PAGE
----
So, that is very different than 2008. If you remember at the beginning of the primary, Hillary Clinton as the lone woman on the stage of men, and that, by the way is the reason she would wear those bright pant suits that people would make fun of her. You could tell that she was on the stage. It differentiated her.

HOSTIN: But I don't know, if you broaden the professions, I mean, I often get accused that I must not be that qualified, because I'm cuter than somebody else, this is why I have a job on television. That is fascinating to me because people toss out the fact I spent so many years as a federal prosecutor. And I'm sure you get the same thing, and I'm sure you get the same thing.

So I don't know that people are ready to sort of take away and peel back sort of beauty stuff and look at the real person.

BURNETT: I just want to -- some breaking news. Margaret, I just want to get in here and go to you on this. A major political upset brewing in Virginia tonight. This is pretty incredible.

Primary night, Republican Eric Cantor, everyone watching the show knows Eric Cantor, the House majority leader, is fighting for his political life against Tea Party challenger Dave Brat. No one saw this coming. Cantor was expected to come out on top. Right now, though, 68 percent of the precincts reporting, Cantor is at 44 percent of the vote, Dave Brat, 57.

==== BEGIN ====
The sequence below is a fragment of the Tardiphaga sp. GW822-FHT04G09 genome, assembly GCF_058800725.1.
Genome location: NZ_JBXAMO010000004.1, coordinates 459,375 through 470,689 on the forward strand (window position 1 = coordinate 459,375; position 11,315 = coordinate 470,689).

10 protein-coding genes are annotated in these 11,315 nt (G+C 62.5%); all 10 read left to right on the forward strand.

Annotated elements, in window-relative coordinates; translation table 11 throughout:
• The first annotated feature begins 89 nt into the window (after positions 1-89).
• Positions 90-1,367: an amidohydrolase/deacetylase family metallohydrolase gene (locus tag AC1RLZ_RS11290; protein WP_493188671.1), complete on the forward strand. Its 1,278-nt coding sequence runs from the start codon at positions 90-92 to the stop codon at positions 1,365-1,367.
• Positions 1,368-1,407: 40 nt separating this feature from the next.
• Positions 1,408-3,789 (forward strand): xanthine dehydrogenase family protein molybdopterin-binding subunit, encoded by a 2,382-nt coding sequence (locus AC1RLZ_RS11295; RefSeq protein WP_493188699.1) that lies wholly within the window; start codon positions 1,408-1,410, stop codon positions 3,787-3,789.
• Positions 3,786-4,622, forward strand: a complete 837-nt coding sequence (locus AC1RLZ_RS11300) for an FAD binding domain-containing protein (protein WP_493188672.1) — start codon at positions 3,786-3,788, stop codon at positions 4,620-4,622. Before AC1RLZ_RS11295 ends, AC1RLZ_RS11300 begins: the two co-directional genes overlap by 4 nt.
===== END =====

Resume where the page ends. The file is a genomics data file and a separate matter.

HOOVER: This is -- if this continues along the trajectory that it's looking at right now, Erin, this will send shock waves through Washington. I mean, this will truly be an incredible upset.

There are a couple of things here -- one, Cantor comes from a very conservative district. When he is leading the House, you know, he's put himself as being the vanguard of the Tea Party. However, he has recently tried to take steps toward, you know, moderating is a controversial word but trying to streamline and mainstream the Tea Party towards, you know, moving a potential towards immigration reform.

This could absolutely derail any chances for immigration reform because I think that was trying to go on behind the scenes right now.

BURNETT: And on the left, some say Cantor was not known at all for compromise. I mean, you know, if this is going this way, are we now saying that even Cantor, who is not known for much of compromise, is too much of a compromiser for the Tea Party?

HOOVER: It will also be a story on polling, because most of the polling beforehand did not show that he was actually this vulnerable. This is shocking to me that 60 percent of the precincts are reporting.

BURNETT: Let me just bring Mark Preston who runs, in charge of our polling here at CNN. And, Mark, what about that point that Margaret just made? That this would show -- polling did not show that Eric Cantor could lose, did it?

MARK PRESTON, CNN POLITICAL DIRECTOR: No, certainly. It didn't show that he was going to lose. And, the fact is that Eric Cantor was spending a lot of time trying to make sure that he has secured his right flank. Now, his opponent right now, Dave Brat, who's leading, was